The Story of Two Pick-Pockets

Buddha

Verse 63: The fool who knows that he is a fool can, for that reason, be a wise man; but the fool who thinks that he is wise is, indeed, called a fool.

The Story of Two Pick-Pockets

While residing at the Jetavana monastery, the Buddha uttered Verse (63) of this book, with reference to two pick-pockets.

On one occasion, two pick-pockets joined a group of lay-disciples going to the Jetavana monastery, where the Buddha was giving a discourse. One of them listened attentively to the discourse and soon attained Sotapatti Fruition. However, the second thief did not attend to the discourse as he was bent on stealing only; and he managed to snatch a small sum of money from one of the lay-disciples. After the discourse they went back and cooked their meal at the house of the second thief, the one who managed to get some money. The wife of the second thief taunted the first thief, “You are so wise, you don’t even have anything to cook at your house.” Hearing this remark, the first thief thought to himself, “This one is so foolish that she thinks she is being very smart.” Then, together with some relatives, he went to the Buddha and related the matter to him.

To the man, the Buddha spoke in verse as follows:

Verse 63: The fool who knows that he is a fool can, for that reason, be a wise man; but the fool who thinks that he is wise is, indeed, called a fool.

At the end of the discourse, all the relatives of the man attained Sotapatti Fruition.

Dhammapada Verse 63
Ganthibhedakacora Vatthu

Ya balo mannati balyam
panditovapi tena so
balo ca panditamani
sa ve baloti vuccati.

Source: Tipitaka

Khmer Tipitaka 1 – 110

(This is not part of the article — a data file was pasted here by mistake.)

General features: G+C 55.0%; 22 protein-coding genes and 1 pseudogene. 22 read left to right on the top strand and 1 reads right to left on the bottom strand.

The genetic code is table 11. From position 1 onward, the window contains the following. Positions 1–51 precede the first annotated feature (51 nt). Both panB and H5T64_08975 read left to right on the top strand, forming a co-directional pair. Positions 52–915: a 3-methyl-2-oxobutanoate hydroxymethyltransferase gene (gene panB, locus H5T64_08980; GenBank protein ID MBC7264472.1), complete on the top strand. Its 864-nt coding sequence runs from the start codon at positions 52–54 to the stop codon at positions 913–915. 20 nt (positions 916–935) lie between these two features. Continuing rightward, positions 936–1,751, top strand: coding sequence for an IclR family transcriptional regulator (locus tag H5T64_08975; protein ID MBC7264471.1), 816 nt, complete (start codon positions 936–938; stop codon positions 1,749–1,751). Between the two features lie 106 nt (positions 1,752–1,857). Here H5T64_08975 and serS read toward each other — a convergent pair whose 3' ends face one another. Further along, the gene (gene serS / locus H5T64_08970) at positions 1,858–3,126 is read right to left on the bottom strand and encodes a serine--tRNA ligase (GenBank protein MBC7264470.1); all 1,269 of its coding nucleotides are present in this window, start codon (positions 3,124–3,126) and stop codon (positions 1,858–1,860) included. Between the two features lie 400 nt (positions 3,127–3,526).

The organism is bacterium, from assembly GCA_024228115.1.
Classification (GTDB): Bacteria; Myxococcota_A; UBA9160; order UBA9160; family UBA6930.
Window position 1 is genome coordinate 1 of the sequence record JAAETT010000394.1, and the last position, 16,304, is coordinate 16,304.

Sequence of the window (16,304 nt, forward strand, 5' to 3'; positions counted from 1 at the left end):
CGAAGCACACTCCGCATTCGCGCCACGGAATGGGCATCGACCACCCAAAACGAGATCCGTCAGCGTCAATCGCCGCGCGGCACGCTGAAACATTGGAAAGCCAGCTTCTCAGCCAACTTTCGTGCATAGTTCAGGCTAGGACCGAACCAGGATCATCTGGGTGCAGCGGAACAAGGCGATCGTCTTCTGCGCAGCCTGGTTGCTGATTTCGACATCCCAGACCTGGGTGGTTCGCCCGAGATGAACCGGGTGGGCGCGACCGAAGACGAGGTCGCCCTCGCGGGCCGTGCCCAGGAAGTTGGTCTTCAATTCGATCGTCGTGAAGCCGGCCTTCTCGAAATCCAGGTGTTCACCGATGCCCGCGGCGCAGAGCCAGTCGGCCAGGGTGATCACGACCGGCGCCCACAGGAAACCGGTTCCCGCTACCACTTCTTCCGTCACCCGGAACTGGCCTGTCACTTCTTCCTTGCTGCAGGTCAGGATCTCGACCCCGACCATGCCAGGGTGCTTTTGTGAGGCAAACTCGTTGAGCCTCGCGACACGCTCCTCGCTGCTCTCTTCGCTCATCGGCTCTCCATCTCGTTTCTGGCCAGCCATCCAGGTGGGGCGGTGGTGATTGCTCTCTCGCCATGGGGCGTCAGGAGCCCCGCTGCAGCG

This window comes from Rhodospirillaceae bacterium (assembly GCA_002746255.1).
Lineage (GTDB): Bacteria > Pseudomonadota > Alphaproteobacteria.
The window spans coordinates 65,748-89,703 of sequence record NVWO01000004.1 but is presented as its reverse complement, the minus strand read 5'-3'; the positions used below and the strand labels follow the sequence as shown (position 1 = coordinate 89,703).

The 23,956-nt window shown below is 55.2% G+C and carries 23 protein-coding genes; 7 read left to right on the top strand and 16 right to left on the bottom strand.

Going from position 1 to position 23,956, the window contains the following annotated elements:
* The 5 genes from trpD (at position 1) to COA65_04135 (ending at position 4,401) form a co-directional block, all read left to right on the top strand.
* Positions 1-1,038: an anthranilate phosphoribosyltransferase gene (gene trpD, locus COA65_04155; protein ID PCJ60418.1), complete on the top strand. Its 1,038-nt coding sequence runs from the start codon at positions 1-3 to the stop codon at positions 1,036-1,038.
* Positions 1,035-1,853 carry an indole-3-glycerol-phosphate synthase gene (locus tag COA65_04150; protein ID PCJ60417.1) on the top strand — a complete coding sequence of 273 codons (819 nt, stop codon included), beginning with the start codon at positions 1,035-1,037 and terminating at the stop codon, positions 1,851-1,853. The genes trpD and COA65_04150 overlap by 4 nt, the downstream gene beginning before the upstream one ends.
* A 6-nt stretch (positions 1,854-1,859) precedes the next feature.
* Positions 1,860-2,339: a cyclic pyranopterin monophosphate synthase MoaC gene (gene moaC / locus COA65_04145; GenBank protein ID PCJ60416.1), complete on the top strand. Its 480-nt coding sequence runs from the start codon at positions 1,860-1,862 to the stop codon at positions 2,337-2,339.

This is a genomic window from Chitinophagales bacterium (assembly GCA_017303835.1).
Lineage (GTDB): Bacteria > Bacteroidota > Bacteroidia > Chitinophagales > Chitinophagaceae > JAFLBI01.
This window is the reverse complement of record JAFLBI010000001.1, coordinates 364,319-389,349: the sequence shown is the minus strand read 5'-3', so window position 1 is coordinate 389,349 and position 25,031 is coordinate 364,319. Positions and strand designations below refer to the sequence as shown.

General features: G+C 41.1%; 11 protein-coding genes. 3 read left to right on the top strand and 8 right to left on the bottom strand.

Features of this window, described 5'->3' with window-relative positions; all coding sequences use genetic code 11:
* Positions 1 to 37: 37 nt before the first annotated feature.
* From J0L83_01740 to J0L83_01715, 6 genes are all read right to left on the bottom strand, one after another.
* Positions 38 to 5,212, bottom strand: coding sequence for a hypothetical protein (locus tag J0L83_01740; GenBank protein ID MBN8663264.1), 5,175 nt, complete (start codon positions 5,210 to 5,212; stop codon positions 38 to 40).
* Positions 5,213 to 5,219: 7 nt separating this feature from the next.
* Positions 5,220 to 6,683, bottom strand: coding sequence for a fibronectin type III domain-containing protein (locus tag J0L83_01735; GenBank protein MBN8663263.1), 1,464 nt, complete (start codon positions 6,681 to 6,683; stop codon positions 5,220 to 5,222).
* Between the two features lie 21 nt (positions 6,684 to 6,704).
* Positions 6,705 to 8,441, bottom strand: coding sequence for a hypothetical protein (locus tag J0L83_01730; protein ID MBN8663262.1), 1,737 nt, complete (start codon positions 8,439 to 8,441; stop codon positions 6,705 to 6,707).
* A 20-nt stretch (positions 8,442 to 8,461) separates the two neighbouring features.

Khmer Tipitaka 1 – 110

The Tipitaka or Pali canon, is the collection of primary Pali language texts which form the doctrinal foundation of Theravada Buddhism. The three divisions of the Tipitaka are: Vinaya Pitaka, Sutta Pitaka, Abhidhamma Pitaka. ព្រះត្រៃបិដក ប្រែថា កញ្រ្ចែង ឬ ល្អី​ ៣ សម្រាប់ដាក់ផ្ទុកពាក្យពេចន៍នៃព្រះសម្មាសម្ពុទ្ធ

Listen to Khmer literature and Dhamma talk by His Holiness Jotannano Chuon Nath, Supreme Patriarch of Cambodia Buddhism.

Jendhamuni

As a solid rock is not shaken by the wind, so the wise are not shaken by blame and praise. As a deep lake is clear and calm, so the wise become tranquil after they listened to the truth... Good people walk on regardless of what happens to them. Good people do not babble on about their desires. Whether touched by happiness or by sorrow, the wise never appear elated or depressed… ~The Dhammapada

Should anyone wish to ridicule me and make me an object of jest and scorn why should I possibly care if I have dedicated myself to others?

Let them do as they wish with me so long as it does not harm them. May no one who encounters me ever have an insignificant contact.

Regardless whether those whom I meet respond towards me with anger or faith, may the mere fact of our meeting contribute to the fulfilment of their wishes.

May the slander, harm and all forms of abuse that anyone should direct towards me act as a cause of their enlightenment.

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